How To Balance Marathon Training With A Busy Work Life
So you want to check ‘Completed a marathon’ off your bucket list but can’t imagine how to do it without your work life taking a serious hit?
Two business professionals in the Asia-Pacific region are successfully managing both these feats.
Nikhil Arora, managing director at GoDaddy India, is a seasoned veteran of more than 25 half, full and ultra marathons. His impressive running resume includes completing world’s longest running relay, called Hood to Coast—a 199-mile overnight team relay race. He is gearing up to take part in his 10th Airtel Delhi Half Marathon later this month.
Chiau Haw Choon, Group Managing Director of Chin Hin Group Berhad Malaysia, is another regular on the marathon circuit, having successfully completed 9 full marathons and many other races. His most recent adventure is even more impressive—a grueling climb to the Base Camp of Mount Everest. He is currently training for Ironman in 2019.
Both men let us in on their fitness secrets, offering invaluable advice to those interested in taking part in their first ever marathon, or just looking to make healthier lifestyle changes without letting their work life fall behind.
You Don’t Have To Choose Between Work And Fitness
“Fitness and training are an essential part of my day. Even if it’s a busy day and I have just 30 minutes to exercise, I’ll take it because it’s still better than not working out at all,” says Nikhil. “I usually start my day quite early, at 4:45 am. I begin with an hour of cardio—either running, cycling or swimming alternating over weekdays. I follow that up with an hour of strength training late in the evening.” Weekends means raise the intensity of these workouts rather than taking it easy. “I tend to put in about three to four hours, usually early in the morning, for long runs. I do these on the weekends because then you have more time to recover,” says Nikhil.
Chiau has a similar dedication to maintaining his fitness levels. “I work out 5-6 times a week from cardio, weights to cycling and swimming. I eat healthily and stay fit mentally too,” he explains.
On The Road
Does your job involve a lot of travel? That’s still not an excuse. “With a job that involves traveling for 15 days in a month, I have to get creative to adhere to my fitness regimen. Some of the big international airports have decent gym facilities, and I usually plan a workout there if I have a long layover,” says Nikhil.
An enthusiastic runner, Nikhil always looks for opportunities to get his exercise in no matter where in the world he is. “My running shoes and basic TRX equipment travel with me so I don't miss out on my early morning workouts. I also look up various running groups in the cities that I travel to and connect with them in advance. This helps me get motivated to run and beat the jet lag,” he says.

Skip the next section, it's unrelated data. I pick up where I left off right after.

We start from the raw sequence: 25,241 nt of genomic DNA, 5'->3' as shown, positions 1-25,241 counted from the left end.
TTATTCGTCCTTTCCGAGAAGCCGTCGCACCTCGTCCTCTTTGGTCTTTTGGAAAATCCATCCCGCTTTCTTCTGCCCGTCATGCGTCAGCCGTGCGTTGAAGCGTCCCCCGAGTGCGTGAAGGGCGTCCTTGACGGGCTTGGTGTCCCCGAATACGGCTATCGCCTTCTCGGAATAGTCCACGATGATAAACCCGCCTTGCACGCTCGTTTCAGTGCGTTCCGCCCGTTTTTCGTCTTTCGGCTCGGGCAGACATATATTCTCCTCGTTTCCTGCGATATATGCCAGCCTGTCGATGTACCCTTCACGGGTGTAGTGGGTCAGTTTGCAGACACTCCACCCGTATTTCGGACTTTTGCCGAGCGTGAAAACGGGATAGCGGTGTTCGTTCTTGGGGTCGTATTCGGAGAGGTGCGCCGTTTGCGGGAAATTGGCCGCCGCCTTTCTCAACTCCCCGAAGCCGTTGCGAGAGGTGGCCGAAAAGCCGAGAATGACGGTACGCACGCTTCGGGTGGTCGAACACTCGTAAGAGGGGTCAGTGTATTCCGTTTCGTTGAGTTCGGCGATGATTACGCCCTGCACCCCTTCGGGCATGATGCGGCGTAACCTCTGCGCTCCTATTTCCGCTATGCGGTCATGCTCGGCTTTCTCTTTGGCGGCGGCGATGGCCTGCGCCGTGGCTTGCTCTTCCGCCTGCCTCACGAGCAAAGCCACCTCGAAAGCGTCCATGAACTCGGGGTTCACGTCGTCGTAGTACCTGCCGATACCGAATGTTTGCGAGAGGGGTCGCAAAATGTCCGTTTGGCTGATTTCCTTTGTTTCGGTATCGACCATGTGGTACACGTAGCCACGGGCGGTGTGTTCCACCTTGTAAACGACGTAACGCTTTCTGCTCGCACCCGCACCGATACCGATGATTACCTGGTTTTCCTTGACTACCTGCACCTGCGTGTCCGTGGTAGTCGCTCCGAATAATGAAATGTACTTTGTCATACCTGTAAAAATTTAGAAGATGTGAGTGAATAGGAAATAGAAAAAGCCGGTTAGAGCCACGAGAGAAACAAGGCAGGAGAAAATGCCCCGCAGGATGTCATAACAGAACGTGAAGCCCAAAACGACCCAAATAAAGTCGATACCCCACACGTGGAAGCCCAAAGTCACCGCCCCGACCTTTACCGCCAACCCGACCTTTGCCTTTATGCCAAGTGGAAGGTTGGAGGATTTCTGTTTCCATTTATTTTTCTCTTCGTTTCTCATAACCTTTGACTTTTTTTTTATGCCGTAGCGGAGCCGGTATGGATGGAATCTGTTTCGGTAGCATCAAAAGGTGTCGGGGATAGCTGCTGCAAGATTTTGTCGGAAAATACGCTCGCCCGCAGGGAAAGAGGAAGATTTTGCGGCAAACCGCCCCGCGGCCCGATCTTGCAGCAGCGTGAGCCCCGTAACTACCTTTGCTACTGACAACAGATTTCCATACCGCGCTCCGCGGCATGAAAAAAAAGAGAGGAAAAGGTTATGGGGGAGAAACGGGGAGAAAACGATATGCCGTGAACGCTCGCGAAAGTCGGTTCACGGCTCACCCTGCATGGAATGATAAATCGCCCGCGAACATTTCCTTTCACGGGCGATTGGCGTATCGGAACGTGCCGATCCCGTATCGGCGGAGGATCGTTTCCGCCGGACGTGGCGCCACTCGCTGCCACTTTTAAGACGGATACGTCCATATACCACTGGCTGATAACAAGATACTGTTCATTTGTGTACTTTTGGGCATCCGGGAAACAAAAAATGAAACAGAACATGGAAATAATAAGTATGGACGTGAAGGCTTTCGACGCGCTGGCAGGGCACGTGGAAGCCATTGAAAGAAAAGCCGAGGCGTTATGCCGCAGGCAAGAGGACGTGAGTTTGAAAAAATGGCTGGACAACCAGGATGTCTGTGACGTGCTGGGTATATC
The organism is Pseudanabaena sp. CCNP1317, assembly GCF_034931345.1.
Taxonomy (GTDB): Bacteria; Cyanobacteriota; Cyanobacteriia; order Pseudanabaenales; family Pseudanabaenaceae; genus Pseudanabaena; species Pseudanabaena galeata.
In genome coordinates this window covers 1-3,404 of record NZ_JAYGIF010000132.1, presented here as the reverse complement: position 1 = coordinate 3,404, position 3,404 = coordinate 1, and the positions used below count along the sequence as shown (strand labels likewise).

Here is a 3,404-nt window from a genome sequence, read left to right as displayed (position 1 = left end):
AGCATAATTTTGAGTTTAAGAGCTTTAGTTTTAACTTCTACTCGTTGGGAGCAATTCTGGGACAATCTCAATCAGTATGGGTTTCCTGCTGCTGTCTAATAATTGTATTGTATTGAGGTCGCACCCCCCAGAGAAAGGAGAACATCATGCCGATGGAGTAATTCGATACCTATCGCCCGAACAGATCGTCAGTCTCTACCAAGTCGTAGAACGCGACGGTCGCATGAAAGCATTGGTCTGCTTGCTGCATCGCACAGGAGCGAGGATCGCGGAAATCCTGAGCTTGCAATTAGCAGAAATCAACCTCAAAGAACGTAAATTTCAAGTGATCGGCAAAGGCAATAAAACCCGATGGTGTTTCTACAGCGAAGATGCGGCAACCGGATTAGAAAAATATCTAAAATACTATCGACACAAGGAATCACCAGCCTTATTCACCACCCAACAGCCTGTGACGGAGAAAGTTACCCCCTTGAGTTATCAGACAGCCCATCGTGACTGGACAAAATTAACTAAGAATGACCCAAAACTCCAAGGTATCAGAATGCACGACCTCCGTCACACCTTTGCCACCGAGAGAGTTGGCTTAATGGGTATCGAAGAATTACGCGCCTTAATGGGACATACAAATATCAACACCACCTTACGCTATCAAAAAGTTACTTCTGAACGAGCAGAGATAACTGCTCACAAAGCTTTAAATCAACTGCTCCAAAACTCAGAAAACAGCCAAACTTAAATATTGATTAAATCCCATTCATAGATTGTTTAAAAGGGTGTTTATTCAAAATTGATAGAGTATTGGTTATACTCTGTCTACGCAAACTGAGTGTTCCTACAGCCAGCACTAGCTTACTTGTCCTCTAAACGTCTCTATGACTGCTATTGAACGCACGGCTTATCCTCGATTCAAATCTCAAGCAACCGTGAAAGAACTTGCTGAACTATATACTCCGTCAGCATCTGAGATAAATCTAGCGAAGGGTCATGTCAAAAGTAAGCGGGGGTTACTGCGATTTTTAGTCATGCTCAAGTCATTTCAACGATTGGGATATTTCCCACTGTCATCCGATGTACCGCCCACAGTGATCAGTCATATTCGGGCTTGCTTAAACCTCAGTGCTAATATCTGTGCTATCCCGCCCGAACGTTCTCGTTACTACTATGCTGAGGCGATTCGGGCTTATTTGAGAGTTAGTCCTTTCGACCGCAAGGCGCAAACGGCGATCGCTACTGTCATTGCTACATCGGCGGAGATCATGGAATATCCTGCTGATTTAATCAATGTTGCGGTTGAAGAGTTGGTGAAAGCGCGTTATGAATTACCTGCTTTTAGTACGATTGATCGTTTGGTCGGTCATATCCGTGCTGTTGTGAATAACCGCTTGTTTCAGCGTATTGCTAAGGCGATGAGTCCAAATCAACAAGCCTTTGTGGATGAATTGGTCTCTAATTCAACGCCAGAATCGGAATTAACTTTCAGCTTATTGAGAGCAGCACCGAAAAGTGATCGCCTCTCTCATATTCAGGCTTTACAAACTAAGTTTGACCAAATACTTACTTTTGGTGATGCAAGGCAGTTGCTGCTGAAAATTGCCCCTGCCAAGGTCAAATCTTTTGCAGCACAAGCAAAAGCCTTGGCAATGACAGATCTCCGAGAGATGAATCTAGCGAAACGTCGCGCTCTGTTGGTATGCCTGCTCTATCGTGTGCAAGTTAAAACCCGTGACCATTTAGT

Why Go Through All The Trouble?
Having already exerted yourself physically and mentally in the office, wouldn’t exercise take a further toll on your health that will cause a drop in your performance at work? You might think so, but the opposite seems to be true. According to a research paper published on the Social Science Research Network in September 2014, bosses who run marathons regularly are not just in great shape, their companies perform better too.
Chiau agrees with the view that staying fit enhances work performance. “Definitely, I believe that business performance is highly dependent on our energy. Staying fit and strong leads to higher energy which allows me to be more alert and focussed and have the stamina to achieve more,” he says on the subject.
Plan Your Fitness Journey Methodically
If completing a marathon is your objective, you need to build your fitness and stamina levels gradually over a course of 12-16 weeks, advises Nikhil. “For this, regular running should be supplemented by activities such as yoga to help improve flexibility. On the mental front, it requires the strength to push through physical challenges and roadblocks,” he adds.
Some of Nikhil’s personal must-dos before a marathon are:
A weekly schedule consisting of 2-3 short distance runs, one cross-training session, one tempo run or hill workout and a long run.
A minimum of two strength-training sessions per week targeted at the lower body and core to strengthen the bones, ligaments and muscles for an injury-free run. This is also important to prevent early burnout.
A diet rich in complex carbohydrates and protein. The right foods during training provide essential nutrients, electrolytes and energy both for runs and recovery. A good practice in this regard is to consume complex carbohydrates before your run and simple carbohydrates after it.
A Successful Work-Life Balance
If you want to get the best of both worlds, you need to devote enough time to each pursuit. “I plan and organise my schedule in advance,” says Chiau. “This ensures that I spend my time and energy effectively across all the important aspects of my life from business, family, faith, fitness, friends, financial, personal growth to community work.” During his time off, he enjoys spending time with my family, especially his children. “Seeing the world through their eyes has opened up my world to new possibilities and inspiration,” he says.
“I keep track of experiences and not times,” says Nikhil, having completed running races across Asia, Europe, and North America. “My most memorable one was the London Marathon which I ran five days after the Boston Marathon bombing and it was a great emotional one. I’ve also completed four triathlons, including two back-to-back Ironman 70.3 events,” he reminisces.